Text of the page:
Is the news media part of the problem in Ferguson?
MURFREESBORO, Tenn. (WMOT) -- Was St. Louis County Prosecutor Bob McCulloch right to lambast the news media for complicating the grand jury review of the Michael Brown shooting case?
A mid-state journalism professor says keeping the public informed is just part of a prosecutor’s job.
McCulloch announced Monday evening that the grand jury had chosen not to indict Ferguson police officer Darren Wilson in the August shooting death of 18-year-old Michael Brown.
McCulloch complained that the news media, and its insatiable appetite for new details, was his “most significant challenge” to the completion of a three-month long investigation into the shooting.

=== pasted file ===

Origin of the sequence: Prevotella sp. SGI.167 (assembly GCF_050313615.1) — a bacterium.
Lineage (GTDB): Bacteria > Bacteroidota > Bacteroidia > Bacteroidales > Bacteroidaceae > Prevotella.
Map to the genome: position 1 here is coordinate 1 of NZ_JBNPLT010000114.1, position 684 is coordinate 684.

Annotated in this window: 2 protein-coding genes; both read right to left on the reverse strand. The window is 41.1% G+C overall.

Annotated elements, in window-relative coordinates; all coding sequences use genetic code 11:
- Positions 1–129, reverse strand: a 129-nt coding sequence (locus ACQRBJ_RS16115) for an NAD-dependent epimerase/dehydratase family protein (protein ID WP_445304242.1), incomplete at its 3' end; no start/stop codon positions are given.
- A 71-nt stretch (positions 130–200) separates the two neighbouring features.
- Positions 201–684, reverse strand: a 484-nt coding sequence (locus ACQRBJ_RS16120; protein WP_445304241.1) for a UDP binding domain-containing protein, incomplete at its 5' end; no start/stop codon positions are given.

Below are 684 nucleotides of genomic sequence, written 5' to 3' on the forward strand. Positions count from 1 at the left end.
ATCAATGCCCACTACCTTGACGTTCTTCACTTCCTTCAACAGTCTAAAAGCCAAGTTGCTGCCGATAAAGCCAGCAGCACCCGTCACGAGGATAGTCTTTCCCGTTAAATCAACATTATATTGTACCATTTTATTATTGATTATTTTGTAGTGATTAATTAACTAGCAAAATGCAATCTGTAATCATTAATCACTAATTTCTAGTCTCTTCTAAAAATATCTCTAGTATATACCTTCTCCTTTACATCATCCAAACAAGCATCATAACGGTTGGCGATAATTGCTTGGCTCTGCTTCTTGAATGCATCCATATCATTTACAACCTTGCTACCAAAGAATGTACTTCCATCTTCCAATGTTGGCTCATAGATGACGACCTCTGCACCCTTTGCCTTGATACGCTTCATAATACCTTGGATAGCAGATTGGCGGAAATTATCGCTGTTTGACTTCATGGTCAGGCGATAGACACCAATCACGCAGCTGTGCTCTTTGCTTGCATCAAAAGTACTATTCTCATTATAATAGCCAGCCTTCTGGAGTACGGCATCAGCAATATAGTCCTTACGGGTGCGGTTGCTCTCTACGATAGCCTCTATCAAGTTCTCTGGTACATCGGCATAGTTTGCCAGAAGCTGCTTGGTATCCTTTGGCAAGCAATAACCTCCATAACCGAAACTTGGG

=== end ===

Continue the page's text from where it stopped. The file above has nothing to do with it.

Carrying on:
But Middle Tennessee State University Professor of Journalism Larry Burriss says McCulloch should have been prepared for the media onslaught. Burriss says it’s what public officials do.
“Part of the job of public officials is to deal with the public and deal with the public’s questions. That’s part of the job that public officials have is responding to those questions.”
McCullough noted that some case details were kept confidential as a way to test the accuracy and truthfulness of testimony given by residents who claimed to have been eyewitnesses to the shooting.